Dog Parasite Treatments: What to Do to Keep Dogs Safe
I take dog parasite treatment very seriously. Lots of pet parents want to know about wormed dogs. Magic and I used to spend a couple hours every day running and playing in the fields and rambling through the wooded areas of our thirteen-acre property. With the recent rain and warmer temperatures, the wildflowers and roses–as well as grass and weeds–have flourished. But so have the dog parasites including the ones you can see like fleas, tapeworms, roundworms and mosquitoes, and the hidden bugs such as heartworm, hookworms, and whipworms. What’s a caring pet parent to do to provide effective dog parasite treatment?
DOG PARASITE TREATMENT
Y’all know I’m a huge proponent of preventive care for our dogs and cats as well as a “less is more” approach. Heck, in the old days with my first GSD, we constantly fought the bug wars with weekly dips and sprays and powders and on and on. None were effective alone, and the cumulative effect potentially could poison the dog as well as the bugs. Allowing a dog to become infected first and then treat risked long term health damage or even death, yikes!
Today there are safer products that take care of the buggy smorgasbord in a single monthly treatment. Even the best dog parasite treatment won’t work, though, if it’s hard for you to use or if the application causes the pet distress.
One summer, he developed explosive diarrhea that couldn’t be treated at home. Only after extensive tests did we determine the parasites involved, which he probably contracted by drinking from run off into an old cattle tank (pond) on our property. It’s very difficult to prevent dogs from sniffing up and licking “schtuff” even while supervising them. And while no treatment is 100% guaranteed, I want to give Magic (and the cats) every protection possible to ensure their continued good health.
I like the idea of giving Magic a single monthly treatment that prevents all of these issues at one time. We began the program last month and I was delighted to see that Magic takes the monthly chewy like a treat–he LOVES the flavor! For dogs that are hard to medicate, that’s an added benefit.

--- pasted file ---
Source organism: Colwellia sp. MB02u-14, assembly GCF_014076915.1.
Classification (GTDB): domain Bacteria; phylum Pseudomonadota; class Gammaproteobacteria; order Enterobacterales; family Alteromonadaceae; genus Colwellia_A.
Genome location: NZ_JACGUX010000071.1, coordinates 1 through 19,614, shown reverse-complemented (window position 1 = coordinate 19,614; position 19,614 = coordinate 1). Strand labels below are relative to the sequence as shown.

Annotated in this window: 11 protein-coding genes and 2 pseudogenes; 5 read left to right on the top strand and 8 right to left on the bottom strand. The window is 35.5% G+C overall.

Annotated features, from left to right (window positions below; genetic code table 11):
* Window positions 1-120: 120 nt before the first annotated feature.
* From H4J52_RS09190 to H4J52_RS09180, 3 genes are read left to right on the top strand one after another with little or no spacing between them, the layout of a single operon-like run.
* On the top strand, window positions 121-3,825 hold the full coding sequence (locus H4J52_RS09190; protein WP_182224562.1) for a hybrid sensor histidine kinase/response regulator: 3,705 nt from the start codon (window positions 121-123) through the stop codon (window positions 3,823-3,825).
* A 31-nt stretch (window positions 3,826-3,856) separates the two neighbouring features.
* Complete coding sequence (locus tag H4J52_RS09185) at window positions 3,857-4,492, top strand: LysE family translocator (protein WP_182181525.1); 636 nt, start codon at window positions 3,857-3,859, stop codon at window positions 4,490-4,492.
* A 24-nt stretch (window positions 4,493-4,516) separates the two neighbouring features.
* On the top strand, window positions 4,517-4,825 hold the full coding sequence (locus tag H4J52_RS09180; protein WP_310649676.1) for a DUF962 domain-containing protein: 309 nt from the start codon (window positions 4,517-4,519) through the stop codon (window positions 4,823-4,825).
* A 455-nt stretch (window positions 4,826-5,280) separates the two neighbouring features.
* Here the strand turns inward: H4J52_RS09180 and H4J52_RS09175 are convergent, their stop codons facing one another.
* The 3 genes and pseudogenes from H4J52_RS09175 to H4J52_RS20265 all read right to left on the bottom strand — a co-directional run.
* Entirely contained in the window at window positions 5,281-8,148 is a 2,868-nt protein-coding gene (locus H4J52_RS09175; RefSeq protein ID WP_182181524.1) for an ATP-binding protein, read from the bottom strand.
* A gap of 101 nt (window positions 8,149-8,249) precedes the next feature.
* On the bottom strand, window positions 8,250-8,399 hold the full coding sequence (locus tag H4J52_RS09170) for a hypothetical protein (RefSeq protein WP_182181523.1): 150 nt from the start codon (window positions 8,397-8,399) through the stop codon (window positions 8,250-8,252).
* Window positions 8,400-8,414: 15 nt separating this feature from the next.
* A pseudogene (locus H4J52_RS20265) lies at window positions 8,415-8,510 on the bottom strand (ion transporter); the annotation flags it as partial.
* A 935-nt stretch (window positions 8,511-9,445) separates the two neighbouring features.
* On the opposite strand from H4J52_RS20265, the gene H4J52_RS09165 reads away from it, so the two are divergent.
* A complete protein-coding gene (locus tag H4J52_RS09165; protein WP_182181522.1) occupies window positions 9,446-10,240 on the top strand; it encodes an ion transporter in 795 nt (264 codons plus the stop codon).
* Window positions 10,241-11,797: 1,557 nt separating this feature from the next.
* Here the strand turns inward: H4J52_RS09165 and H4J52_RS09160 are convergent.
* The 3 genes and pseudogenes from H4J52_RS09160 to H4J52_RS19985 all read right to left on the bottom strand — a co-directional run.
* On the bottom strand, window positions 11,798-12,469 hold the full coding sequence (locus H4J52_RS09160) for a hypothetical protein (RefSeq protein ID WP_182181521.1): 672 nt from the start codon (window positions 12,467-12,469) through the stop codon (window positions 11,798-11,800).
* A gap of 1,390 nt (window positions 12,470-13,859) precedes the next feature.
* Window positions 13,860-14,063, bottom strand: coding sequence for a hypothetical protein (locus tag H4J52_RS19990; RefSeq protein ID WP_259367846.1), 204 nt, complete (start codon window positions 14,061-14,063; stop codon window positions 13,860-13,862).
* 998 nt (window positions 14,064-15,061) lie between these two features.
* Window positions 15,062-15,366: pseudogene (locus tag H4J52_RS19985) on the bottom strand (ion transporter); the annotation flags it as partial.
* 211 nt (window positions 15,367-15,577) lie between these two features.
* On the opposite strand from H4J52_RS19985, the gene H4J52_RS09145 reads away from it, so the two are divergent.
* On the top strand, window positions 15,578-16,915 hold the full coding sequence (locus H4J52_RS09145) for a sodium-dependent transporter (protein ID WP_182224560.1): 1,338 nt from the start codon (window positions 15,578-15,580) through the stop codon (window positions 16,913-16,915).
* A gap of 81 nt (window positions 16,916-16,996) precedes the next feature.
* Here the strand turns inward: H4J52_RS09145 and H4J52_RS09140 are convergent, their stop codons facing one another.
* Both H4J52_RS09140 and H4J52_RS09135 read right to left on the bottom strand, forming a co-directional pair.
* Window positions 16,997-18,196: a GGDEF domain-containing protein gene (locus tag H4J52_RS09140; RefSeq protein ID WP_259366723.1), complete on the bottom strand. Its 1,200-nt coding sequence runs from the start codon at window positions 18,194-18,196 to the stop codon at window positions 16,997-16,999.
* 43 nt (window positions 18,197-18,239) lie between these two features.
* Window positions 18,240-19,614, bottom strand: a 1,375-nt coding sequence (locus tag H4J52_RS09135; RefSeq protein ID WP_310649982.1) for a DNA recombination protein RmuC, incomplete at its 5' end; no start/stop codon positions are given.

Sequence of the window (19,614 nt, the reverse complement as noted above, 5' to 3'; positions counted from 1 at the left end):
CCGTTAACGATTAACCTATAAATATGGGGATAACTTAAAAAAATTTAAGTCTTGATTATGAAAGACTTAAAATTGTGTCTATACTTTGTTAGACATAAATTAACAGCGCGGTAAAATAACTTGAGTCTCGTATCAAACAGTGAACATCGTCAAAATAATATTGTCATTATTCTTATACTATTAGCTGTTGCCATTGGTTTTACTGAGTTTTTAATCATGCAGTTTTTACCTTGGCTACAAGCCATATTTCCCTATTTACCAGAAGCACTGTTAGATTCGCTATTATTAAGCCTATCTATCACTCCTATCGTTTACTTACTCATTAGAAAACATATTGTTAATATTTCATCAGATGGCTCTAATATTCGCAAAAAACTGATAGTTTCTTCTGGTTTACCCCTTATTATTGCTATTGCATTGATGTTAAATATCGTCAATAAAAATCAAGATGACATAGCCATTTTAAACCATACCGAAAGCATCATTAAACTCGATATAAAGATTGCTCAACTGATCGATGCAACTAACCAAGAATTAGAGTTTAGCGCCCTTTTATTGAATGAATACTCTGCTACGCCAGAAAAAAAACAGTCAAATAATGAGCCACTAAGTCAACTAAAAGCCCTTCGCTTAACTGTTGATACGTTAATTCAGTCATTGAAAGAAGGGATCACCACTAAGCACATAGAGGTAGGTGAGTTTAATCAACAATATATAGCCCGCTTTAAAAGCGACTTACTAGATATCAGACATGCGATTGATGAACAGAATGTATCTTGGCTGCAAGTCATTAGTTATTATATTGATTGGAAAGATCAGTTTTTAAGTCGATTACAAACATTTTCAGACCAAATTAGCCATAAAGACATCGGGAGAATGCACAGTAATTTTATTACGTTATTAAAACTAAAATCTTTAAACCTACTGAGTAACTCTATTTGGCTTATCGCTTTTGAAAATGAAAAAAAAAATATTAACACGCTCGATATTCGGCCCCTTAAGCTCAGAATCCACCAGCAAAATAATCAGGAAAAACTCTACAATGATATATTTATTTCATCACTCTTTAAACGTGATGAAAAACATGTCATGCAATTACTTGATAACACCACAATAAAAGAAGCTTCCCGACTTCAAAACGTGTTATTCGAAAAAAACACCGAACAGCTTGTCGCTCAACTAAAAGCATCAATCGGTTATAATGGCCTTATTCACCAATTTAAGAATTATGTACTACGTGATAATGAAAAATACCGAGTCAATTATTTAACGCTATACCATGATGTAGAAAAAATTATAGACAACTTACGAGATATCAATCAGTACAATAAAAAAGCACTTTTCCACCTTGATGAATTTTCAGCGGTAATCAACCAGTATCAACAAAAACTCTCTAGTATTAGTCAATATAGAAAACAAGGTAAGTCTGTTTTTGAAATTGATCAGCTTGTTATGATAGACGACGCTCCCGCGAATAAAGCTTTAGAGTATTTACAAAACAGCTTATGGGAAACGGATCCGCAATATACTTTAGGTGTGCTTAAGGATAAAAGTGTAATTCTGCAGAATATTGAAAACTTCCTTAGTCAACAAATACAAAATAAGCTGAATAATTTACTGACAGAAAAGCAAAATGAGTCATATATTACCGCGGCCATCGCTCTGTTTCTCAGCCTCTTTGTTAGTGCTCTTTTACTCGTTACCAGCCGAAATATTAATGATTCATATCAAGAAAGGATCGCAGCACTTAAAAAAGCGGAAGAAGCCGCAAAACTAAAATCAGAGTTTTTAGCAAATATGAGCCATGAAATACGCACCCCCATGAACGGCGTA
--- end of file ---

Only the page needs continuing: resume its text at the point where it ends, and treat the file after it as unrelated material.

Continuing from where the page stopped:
So, exactly what kinds of parasites are we talking about? Gather round–it’s quite a “herd” of bad guys, and here’s a round up of info from my DOG FACTS book.
PARASITE RISKS FOR DOGS
FLEAS: There are more than 250 kinds of fleas in the United States, but the cat flea Ctenocephalides felis afflicts pets most often. With the exception of pets living in mountainous regions exceeding elevations of 5000 feet, or dry areas like deserts that are inhospitable to fleas, every dog is at risk for flea infestation. Fleas thrive in warm summer weather, but because most dogs spend time both outside and indoors, fleas carried into homes often set up housekeeping (yikes!), and afflict dogs all year long. You may see flea “dirt” (black specks which are digested blood) caught in the fur, and allergic dogs may scratch incessantly. Adult fleas on a dog account for only 5% of the bug population, with the other 95% consisting of eggs and immature fleas living in the environment. Fleas also transmit other parasites, like tapeworms.
TAPEWORMS are ribbon-like flat worms that live in the intestines. There are several varieties, but Dipylidium caninum is seen most often in cats and dogs and can pose nutritional problems interfering with food absorption. Immature worms must spend developmental time inside an intermediary host before being able to infest your dog. The flea serves this purpose. Tapeworm eggs are eaten by the flea larvae, which then develops as the flea itself matures. When a pet nibbles to relieve that itch, she often swallows the flea and infects herself with tapeworm. You’ll likely see the white inchworm-like segments or dried ricelike debris near the dog’s bottom or in the stool. Some kinds of tapeworms even affect people, making it even more important to keep dogs parasite free. Learn more here.
HEARTWORMS are one of the “invisible” but most deadly parasite affecting dogs, and are type of roundworm called Dirofilaria immitis that belongs to a group of parasites termed filarids. Adult worms live in the pulmonary arteries and right heart chambers, and can damage the heart muscle and interfere with its function. An intermediate host, the mosquito, is necessary to transmit the disease to dogs. The life cycle takes about six to seven months.